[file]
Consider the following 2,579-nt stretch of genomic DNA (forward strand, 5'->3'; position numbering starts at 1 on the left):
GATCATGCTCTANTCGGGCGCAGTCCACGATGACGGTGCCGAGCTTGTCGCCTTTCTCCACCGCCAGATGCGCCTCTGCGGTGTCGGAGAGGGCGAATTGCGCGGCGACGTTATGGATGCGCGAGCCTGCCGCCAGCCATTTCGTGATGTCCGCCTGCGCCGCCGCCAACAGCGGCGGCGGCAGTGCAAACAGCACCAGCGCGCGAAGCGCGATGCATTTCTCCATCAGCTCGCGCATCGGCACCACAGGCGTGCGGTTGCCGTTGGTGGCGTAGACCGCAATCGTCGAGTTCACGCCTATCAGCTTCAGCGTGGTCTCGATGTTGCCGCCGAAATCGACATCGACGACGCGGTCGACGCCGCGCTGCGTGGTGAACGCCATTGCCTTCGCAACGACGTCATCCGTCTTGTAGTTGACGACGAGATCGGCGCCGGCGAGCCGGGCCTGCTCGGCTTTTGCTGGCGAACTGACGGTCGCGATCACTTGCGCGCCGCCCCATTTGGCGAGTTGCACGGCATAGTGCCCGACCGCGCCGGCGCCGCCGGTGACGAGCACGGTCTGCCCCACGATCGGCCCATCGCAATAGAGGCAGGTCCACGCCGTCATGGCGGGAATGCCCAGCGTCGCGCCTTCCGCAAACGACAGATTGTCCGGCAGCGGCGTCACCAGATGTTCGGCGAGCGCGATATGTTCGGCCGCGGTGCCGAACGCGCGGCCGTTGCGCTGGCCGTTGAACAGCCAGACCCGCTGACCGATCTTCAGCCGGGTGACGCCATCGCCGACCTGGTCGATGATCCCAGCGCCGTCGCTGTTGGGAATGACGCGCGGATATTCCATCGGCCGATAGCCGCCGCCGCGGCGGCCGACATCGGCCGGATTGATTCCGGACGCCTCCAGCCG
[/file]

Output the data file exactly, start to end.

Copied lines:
Consider the following 2,579-nt stretch of genomic DNA (forward strand, 5'->3'; position numbering starts at 1 on the left):
GATCATGCTCTANTCGGGCGCAGTCCACGATGACGGTGCCGAGCTTGTCGCCTTTCTCCACCGCCAGATGCGCCTCTGCGGTGTCGGAGAGGGCGAATTGCGCGGCGACGTTATGGATGCGCGAGCCTGCCGCCAGCCATTTCGTGATGTCCGCCTGCGCCGCCGCCAACAGCGGCGGCGGCAGTGCAAACAGCACCAGCGCGCGAAGCGCGATGCATTTCTCCATCAGCTCGCGCATCGGCACCACAGGCGTGCGGTTGCCGTTGGTGGCGTAGACCGCAATCGTCGAGTTCACGCCTATCAGCTTCAGCGTGGTCTCGATGTTGCCGCCGAAATCGACATCGACGACGCGGTCGACGCCGCGCTGCGTGGTGAACGCCATTGCCTTCGCAACGACGTCATCCGTCTTGTAGTTGACGACGAGATCGGCGCCGGCGAGCCGGGCCTGCTCGGCTTTTGCTGGCGAACTGACGGTCGCGATCACTTGCGCGCCGCCCCATTTGGCGAGTTGCACGGCATAGTGCCCGACCGCGCCGGCGCCGCCGGTGACGAGCACGGTCTGCCCCACGATCGGCCCATCGCAATAGAGGCAGGTCCACGCCGTCATGGCGGGAATGCCCAGCGTCGCGCCTTCCGCAAACGACAGATTGTCCGGCAGCGGCGTCACCAGATGTTCGGCGAGCGCGATATGTTCGGCCGCGGTGCCGAACGCGCGGCCGTTGCGCTGGCCGTTGAACAGCCAGACCCGCTGACCGATCTTCAGCCGGGTGACGCCATCGCCGACCTGGTCGATGATCCCAGCGCCGTCGCTGTTGGGAATGACGCGCGGATATTCCATCGGCCGATAGCCGCCGCCGCGGCGGCCGACATCGGCCGGATTGATTCCGGACGCCTCCAGCCG